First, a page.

A Short History of Nearly Everything by Bill Bryson, 2003.

Mind-blowing–the epitome of “sense of wonder.” I’ve liked Bill Bryson’s work since Made in America: an Informal History of the English Language in the United States (1995), before he hit the big time with A Walk in the Woods, still his funniest book. I can see why some people don’t like him; his jocularity could become irritating, and his bemused persona can start to feel a little forced. But to me it’s just the right amount–a laugh every page or so–and he judiciously plays it down in this book, a whirlwind tour of the universe and the people who’ve discovered the little we know about this amazing place. The other strengths he shows here are an ability to find the most interesting anecdotes (many I haven’t heard before, I’m sure some exaggerated a little for effect), excellent descriptive skills to help the reader begin to picture what’s inconceivably large, small, numerous, etc., and of course clear writing.

Things I learned: How very little we know about the inside of our planet. That Yellowstone is a HUGE volcano, so large that there is no cone:

Beneath the surface is a magma chamber that is about forty-five miles across–roughly the same dimensions as the park–and about eight miles thick at its thickest point. Imagine a pile of TNT about the size of Rhode Island and reaching eight miles into the sky, about the height of the highest cirrus clouds, and you have some idea of what visitors to Yellowstone are shuffling around on top of.

That Linneaus was a sex-obsessed egomaniac. (The less-stellar qualities of scientists are on disply throughout, but not in a way that discredits their achievements.) A sense of how incredibly complex and speedy the activities of a single cell are.

Every cell in nature is a thing of wonder. Even the simplest are far beyond the limits of human ingenuity. To build the most basic yeast cell, for example, you would have to miniaturize about the same number of components as are found in a Boeing 777 jetliner and fit them into a sphere just five microns across; then somehow you would have to persuade that sphere to reproduce.

It saddens me that so many people think the material world is so much simpler than it is, that it’s “mere” matter. There is nothing mere about it. The simplification and pattern-grouping that makes the human consciouness see a fairly unified, comprehensible “interface” to the world has the downside of blinding us to so much. A book like this can temporarily open a window on the jaw-droppingly amazing all around us.

Tennysonian Love: The Strange Diagonal by Gerhard Joseph (1969)

Gerhard is a close friend of my mother’s who’s become a friend of ours too; he’s a witty and brilliant conversationalist, and also happens to specialize in Tennyson, my favorite poet. A few years ago he kindly gave us a copy of this book (with a funny inscription) and I finally got around to reading it. The reason it took me such a long time is mostly laziness; makes me realize how often I reach for what’s easy and/or familiar to read rather than something more challenging. Not that it was hard to read (on the contrary, it’s admirably clear and well-constructed), but to do justice to literary criticism takes a certain kind of attention and focus that I often seem to lack. I jotted down notes as I went along, which helped. (learned some new words: psychomachy, kex, fuscus, theodicy, vatic, ogdoad, oread)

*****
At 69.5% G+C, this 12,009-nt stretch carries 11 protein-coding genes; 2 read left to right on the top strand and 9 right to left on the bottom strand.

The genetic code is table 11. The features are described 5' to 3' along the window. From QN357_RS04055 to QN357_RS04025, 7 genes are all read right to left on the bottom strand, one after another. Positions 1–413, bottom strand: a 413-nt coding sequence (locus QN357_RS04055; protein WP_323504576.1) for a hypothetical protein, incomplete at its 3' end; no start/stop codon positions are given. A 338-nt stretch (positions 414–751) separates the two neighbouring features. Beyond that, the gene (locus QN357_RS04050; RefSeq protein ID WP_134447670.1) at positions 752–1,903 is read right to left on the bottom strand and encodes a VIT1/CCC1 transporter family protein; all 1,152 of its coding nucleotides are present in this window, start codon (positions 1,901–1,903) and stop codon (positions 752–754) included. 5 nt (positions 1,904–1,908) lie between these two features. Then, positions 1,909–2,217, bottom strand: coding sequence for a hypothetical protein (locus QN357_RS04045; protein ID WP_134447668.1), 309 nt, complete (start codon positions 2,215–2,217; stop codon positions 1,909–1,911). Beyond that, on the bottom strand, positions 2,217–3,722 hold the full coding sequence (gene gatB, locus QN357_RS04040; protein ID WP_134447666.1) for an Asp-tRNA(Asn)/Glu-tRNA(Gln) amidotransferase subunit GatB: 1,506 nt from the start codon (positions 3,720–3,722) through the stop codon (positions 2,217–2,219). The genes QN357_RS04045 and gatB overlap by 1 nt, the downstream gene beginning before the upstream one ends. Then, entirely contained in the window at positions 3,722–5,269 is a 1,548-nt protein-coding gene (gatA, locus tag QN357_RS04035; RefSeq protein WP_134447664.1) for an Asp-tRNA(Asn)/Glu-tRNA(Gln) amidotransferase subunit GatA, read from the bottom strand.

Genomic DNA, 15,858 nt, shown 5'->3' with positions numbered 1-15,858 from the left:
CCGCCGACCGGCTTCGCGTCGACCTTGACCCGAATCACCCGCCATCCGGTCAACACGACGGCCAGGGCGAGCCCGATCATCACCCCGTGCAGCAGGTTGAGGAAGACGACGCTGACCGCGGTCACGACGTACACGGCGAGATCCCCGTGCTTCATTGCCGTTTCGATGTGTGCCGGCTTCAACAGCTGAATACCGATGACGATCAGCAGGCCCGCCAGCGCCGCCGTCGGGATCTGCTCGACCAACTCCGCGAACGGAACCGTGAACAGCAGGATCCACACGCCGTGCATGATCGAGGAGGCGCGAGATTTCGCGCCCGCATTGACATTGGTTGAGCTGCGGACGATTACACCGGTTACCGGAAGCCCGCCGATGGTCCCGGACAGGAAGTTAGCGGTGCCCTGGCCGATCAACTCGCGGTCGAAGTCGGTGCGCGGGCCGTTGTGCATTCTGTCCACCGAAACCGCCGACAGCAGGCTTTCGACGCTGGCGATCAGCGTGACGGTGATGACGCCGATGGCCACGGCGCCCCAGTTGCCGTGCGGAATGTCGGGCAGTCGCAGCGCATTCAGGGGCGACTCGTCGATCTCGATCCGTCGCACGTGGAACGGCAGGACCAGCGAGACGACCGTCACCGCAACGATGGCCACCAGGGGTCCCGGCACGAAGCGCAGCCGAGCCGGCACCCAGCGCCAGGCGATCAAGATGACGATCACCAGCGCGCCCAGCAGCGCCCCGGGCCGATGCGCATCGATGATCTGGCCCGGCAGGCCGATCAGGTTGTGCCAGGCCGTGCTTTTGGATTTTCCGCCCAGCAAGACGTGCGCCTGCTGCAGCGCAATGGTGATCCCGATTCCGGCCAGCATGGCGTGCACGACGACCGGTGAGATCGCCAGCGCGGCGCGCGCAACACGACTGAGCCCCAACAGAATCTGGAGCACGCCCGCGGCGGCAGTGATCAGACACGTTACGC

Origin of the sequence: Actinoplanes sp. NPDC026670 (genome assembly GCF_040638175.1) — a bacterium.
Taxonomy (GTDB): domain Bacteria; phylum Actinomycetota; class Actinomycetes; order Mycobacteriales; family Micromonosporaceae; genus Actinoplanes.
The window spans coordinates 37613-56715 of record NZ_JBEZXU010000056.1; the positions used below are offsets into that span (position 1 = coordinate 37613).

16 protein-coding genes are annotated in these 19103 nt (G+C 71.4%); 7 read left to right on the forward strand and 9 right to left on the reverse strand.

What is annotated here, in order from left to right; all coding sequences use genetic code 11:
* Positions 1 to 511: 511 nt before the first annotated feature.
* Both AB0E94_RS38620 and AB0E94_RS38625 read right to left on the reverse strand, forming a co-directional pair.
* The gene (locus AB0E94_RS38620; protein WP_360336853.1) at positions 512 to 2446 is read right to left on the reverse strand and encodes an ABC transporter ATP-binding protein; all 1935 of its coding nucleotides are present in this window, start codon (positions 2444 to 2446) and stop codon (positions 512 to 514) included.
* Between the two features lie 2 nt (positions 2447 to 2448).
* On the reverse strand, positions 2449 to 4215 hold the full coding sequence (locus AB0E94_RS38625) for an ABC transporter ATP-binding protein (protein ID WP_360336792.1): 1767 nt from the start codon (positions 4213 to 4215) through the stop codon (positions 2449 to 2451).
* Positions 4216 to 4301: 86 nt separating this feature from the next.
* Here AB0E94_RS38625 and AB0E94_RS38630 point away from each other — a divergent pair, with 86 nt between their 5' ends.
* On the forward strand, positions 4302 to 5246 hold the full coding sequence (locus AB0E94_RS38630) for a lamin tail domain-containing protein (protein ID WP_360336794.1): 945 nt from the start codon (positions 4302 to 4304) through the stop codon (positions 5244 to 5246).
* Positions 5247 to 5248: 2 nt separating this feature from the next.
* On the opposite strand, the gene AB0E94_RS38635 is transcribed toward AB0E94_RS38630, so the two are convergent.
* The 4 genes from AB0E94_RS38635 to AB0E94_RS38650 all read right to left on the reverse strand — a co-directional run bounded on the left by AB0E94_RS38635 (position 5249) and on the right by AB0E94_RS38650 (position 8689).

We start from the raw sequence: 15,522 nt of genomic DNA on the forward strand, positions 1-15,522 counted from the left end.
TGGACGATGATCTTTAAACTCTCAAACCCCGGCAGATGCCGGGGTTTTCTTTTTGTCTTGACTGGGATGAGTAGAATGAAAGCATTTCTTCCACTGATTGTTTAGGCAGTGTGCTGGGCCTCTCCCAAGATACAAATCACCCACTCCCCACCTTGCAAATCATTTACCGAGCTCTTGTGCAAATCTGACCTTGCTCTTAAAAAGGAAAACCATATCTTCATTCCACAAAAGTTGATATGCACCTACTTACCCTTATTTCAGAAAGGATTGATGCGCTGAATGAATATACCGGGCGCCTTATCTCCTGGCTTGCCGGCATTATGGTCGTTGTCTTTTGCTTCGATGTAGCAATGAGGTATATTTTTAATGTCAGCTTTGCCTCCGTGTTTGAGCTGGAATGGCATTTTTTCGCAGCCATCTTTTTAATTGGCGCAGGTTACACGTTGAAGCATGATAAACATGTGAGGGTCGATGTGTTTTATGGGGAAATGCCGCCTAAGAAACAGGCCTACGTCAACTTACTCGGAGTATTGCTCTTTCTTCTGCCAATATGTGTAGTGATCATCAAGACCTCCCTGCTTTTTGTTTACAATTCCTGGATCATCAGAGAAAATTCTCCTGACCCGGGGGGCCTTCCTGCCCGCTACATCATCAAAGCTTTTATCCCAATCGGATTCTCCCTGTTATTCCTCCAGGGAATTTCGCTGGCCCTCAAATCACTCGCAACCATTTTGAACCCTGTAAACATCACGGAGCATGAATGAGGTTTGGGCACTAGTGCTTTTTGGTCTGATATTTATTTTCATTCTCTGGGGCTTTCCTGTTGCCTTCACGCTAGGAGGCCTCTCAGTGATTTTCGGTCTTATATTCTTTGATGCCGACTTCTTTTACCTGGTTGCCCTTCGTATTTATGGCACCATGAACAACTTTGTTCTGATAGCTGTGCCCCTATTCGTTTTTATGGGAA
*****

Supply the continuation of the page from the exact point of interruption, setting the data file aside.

The book helped me understand more clearly a lot of what appeals to me in Tennyson (gee, I guess that’s what this lit crit fad is all about, huh?)–his theme of “the tragic inevitability of change and of human mortality.” (The discussion of “Tears, Idle Tears” is especially good. Gerhard traces the conflicts in Tennyson’s depictions of love (in the broadest sense), between sensuousness and idealism, between classic myth and Christianity, between “hearth and home” and the “fatal woman.” The last chapter, “The Myth of Western Love” (discussing Idylls of the King), talks about why the stories of Arthur/Guinevere/Lancelot and Tristan/Iseult/Mark were popular topics for the Victorians, which in turn made me appreciate T.H. White’s The Once and Future King (one of my all-time favorites) in a new way.

The lasting significance of the Idylls of the King is the comprehensive way in which it outlines the most basic of human tragedies, the personal and social dislocations that arise from man’s passion to transcend mutability and mortality. Muted in our own sensibility is the extreme aversion to the human body that certain historical periods have stressed in the sense/soul division of both Platonic eros and Christian agape. But man’s fleshly nature is still his most pesistent reminder of change and death; his heroic drive to elude these twin terrors is as intense as ever; and the certainty of their triumph over his best efforts is as much the occasion of idle tears as it has always been. Whether or not we insist upon translating into a contemporary idiom the Platonic/Christian terminology (a marriage-war between sense and soul) in which Tennyson couches these themes, we cannot escape the continuing relevance for our restless, questing selves of Tennyson’s vast Arthurian tapestry.